New Diamond Substitute

Fashion-minded females from around the country flock to New York’s Canal Street — the Mecca for counterfeit chic — to buy knockoffs of the latest designer purses, sunglasses and watches.

No longer regarded as inferior copies, the fakes have become fashionable. Even the glamorous Samantha from HBO's trend-setting Sex in the City endorses them: "Oh who cares," she tells her doubting friend Miranda in one episode, "all that matters is what it looks like."

If fake is in, a lot of men may be asking themselves, "Why buy a woman a real diamond when there are substitute stones that even fool the experts?"

When cubic zirconia first became popular in the early '80s, it fooled a lot of people. And it cost less that $5 per carat. However, cubic zirconia doesn't sparkle quite like a diamond, and over time it gets scratched and loses its luster.

But now there is a new stone called moissanite that is almost as hard as a diamond and even more brilliant. It's a manmade version of a mineral first found in a meteorite 100 ago. At roughly $600 a carat, it's about 1/10 of what diamonds cost. Best of all, it fools a lot of the professionals.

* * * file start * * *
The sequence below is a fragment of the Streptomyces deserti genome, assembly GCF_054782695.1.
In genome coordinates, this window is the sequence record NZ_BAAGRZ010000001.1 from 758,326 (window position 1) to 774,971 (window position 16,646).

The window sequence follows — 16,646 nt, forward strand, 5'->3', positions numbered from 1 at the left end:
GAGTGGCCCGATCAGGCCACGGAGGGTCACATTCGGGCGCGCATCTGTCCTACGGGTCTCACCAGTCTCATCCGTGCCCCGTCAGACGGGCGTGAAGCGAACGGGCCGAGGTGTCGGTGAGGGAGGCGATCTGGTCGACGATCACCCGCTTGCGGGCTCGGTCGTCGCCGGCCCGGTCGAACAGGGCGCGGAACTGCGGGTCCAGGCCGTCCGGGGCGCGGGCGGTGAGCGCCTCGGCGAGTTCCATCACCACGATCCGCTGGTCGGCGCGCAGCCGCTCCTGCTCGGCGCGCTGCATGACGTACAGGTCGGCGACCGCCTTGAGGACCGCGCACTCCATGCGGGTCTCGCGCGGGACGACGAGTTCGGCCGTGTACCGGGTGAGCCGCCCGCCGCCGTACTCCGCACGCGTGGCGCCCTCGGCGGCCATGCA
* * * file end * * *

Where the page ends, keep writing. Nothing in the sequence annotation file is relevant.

Click here to compare close-up pictures of a diamond, a cubic zirconia and a moissanite. ABCNEWS.com users tried to guess which one was the genuine article.

Nearly 70% of the voters guessed the wrong stone. Ring number three is the real diamond and number two, with 45.7% of the votes, is the moissanite.

But ABCNEW.com users were not the only ones fooled.

20/20 took a 1-carat moissanite ring to 10 jewelers in the Washington, D.C., area and asked them to examine it and make a rough estimation of its value. Five of them thought the moissanite ring was a real diamond worth thousands of dollars. It even tricked an electronic diamond detector.

The is a visible difference between the two stones under magnification. A moissanite has double refraction lines and a diamond has single lines. But if a jeweler's not looking closely through a microscope, he is is likely to be fooled.

So 20/20 then put moissanite to the ultimate test: the discerning eyes of brides-to-be. At the Great Bridal Expo in Manhattan, 20/20 asked three engaged couples if they could tell the difference between moissanite and the real thing. Though the guys had some trouble, the ladies scored 100 percent. Not only could they spot the diamond, most expected to receive nothing less from their fiancés.

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